Baseball In A Parochial Environment

An excerpt from my book of parochial school nostalgia: “I Thought I’d Died And Gone To Heaven.” Click on the link above for more information.


“Then there was Jim Reynolds: a tall athletic young man who
was very fond of Our Lady of Peace. I say this as he repeated the
higher grades of the Catholic elementary system, grades six
through eight, a plethora of times. In grade seven, when I first
ran into him, I do believe he was sixteen. He must have been, for
he smoked and drove a ’56 Ford to school. That was cool: to
park his beater with the grownups, the teachers, in the school
parking lot. We knew he was a smoker for he rolled his cigarettes
up tight in his short-sleeved white tee during the warmer spring
weather. Buckinghams, non-filters, seem to come to mind as the
cigarette of choice for all young punks at the time. Of course no
one seemed to care about second-hand smoke at the school in
those unregulated days.

A smallish baseball diamond was situated in one of the back
corners of our schoolyard. During the late winter, early spring
months, when the last vestiges of snow had all but disappeared
and the ground was suddenly covered with trash and rock-hard
dog shit, we would pull out our bats and balls and set up a game.
Teams were not a problem, for we used an “up or out” rotational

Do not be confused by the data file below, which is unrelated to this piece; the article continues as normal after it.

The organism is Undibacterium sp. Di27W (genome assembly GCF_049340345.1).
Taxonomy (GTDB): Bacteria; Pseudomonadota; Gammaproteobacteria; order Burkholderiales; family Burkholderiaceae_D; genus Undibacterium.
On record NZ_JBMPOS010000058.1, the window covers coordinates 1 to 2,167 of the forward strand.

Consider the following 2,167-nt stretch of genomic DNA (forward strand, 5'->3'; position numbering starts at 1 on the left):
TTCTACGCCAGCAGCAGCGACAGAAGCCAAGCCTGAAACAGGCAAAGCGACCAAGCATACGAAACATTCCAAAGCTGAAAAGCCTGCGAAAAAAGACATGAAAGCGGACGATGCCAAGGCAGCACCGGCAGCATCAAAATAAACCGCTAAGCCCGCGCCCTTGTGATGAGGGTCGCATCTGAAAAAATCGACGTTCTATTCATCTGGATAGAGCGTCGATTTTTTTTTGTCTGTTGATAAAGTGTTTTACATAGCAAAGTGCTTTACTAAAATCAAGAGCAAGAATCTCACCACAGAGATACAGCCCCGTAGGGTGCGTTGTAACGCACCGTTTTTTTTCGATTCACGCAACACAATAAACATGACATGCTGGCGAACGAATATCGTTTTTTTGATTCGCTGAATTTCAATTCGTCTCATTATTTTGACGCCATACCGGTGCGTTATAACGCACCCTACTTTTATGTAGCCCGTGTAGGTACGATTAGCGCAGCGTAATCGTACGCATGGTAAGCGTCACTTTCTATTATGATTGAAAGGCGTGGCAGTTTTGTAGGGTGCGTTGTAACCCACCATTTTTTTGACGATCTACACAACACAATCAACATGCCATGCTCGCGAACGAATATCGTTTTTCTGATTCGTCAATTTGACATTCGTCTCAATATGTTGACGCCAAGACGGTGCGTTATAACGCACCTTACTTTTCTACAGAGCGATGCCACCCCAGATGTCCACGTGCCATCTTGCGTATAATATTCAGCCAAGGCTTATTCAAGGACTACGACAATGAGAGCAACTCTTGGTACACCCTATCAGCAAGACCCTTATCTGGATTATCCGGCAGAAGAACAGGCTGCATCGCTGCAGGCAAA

system of play. Somewhat like the Navy’s promotional and
downsizing scheme, but I digress. One could remain at bat so
long as one did not strike, fly, or be thrown out. You had to be a
good hitter to remain at bat. Once you were thrown out or struck
out, you were in the field and would remain out there until
another batter suffered the same fate. Then rotate positions. The
only exception to all of this was that if someone caught the ball
in the air, they would immediately go to bat and the batter would
take their place.

Jim Reynolds may not have been too smart but he was tough.
Street tough. And could he ever hit a softball.
When Jim came to bat it was pure delight. He could hit, man
he could hit: towering, out-of-sight fly balls that seemed to go on
forever. No one could match his skill or catch his fly balls. If you
were on base ahead of Jim, you were safe by default as a home
run was coming in very short order. I always tried to be on base
just before he came up to bat.

1950s TEEN News Photo - Getty Images

He was a sight to behold. Standing there full of confidence, a
smirk or sneer on his face, his lips sometime adorned with a
smoke out of the corner of his mouth. Of course he had to do this
by stealth such that he wasn’t noticed by any of the lay teachers.
Not the black and whites mind you, for they refused to come out
during recess, lunch time, or before or after school. I think that